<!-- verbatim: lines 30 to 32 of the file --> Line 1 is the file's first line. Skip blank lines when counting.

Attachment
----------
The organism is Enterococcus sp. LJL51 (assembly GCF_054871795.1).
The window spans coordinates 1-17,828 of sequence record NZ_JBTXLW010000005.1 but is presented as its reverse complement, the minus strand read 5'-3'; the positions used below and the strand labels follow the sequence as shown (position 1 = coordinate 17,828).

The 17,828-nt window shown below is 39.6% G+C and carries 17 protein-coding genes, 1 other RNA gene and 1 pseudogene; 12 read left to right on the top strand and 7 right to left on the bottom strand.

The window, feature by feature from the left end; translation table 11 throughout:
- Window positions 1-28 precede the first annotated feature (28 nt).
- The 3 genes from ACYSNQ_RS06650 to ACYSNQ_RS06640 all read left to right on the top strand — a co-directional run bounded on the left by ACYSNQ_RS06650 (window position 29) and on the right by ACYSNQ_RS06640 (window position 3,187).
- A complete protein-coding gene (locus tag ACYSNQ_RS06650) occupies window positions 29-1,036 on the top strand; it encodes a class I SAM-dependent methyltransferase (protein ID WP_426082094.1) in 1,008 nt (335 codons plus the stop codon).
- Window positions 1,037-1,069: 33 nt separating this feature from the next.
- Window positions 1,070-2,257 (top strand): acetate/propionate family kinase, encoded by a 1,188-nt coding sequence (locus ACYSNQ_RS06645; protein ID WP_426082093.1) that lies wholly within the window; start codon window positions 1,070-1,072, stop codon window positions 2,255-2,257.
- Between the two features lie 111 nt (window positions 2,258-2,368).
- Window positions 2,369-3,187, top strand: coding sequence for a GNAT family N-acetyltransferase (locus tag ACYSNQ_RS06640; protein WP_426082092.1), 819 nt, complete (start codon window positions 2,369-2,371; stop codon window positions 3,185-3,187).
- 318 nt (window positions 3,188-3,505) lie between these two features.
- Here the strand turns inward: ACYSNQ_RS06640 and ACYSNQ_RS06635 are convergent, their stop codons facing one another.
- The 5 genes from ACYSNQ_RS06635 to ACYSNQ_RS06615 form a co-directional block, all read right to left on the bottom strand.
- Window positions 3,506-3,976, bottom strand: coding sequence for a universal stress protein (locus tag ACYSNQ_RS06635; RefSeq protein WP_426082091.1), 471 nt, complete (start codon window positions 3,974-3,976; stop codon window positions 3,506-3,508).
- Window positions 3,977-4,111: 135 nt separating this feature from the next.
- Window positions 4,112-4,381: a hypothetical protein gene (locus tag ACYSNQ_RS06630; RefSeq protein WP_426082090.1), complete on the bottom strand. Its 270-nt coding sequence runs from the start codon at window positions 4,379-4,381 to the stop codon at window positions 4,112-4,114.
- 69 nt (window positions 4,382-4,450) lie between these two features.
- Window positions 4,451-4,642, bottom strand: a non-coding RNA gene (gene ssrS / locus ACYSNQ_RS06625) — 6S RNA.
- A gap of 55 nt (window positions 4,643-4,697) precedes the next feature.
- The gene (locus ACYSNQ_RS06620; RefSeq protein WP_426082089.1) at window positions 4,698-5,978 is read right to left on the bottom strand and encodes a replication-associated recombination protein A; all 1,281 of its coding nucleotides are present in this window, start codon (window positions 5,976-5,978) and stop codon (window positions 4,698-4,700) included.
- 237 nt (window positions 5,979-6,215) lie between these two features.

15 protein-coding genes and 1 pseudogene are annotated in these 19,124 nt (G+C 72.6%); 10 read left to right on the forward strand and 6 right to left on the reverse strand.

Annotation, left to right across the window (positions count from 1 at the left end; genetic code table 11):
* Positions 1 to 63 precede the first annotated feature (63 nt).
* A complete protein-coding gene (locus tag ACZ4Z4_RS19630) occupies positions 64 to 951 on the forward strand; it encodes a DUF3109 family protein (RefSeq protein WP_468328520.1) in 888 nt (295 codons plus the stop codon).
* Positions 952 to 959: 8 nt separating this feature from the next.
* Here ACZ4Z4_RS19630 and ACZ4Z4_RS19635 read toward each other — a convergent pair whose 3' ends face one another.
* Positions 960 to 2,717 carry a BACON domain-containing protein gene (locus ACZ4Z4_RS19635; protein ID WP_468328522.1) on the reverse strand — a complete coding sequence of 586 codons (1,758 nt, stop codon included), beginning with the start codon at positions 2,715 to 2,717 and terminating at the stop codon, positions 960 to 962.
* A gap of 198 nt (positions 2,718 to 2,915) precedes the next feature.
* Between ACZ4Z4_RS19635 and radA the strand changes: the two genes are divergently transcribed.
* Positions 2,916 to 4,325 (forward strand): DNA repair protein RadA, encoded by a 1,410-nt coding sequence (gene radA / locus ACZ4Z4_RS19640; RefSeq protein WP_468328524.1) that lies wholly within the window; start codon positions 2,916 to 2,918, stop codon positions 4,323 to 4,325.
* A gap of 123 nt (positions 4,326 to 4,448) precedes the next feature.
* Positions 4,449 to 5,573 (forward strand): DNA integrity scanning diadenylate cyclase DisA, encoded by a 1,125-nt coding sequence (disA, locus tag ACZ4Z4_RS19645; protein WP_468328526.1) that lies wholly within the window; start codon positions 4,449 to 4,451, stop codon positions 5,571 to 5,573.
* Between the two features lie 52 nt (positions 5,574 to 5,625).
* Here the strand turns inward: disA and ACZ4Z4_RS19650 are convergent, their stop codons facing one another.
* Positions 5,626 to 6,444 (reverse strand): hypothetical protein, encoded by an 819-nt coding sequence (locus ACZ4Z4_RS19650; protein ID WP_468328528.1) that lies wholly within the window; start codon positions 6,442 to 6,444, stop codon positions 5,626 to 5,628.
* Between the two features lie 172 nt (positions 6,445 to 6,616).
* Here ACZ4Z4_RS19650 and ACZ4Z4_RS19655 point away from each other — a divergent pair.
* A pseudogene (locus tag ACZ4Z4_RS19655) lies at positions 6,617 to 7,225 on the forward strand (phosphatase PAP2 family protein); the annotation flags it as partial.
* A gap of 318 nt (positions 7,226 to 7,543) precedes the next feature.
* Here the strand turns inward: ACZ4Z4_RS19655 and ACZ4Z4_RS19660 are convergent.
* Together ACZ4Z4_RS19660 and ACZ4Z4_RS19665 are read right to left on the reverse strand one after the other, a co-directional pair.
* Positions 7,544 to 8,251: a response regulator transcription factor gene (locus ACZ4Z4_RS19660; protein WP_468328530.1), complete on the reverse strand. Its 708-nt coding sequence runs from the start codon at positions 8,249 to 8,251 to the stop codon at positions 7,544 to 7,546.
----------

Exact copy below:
* A gap of 198 nt (positions 2,718 to 2,915) precedes the next feature.
* Between ACZ4Z4_RS19635 and radA the strand changes: the two genes are divergently transcribed.
* Positions 2,916 to 4,325 (forward strand): DNA repair protein RadA, encoded by a 1,410-nt coding sequence (gene radA / locus ACZ4Z4_RS19640; RefSeq protein WP_468328524.1) that lies wholly within the window; start codon positions 2,916 to 2,918, stop codon positions 4,323 to 4,325.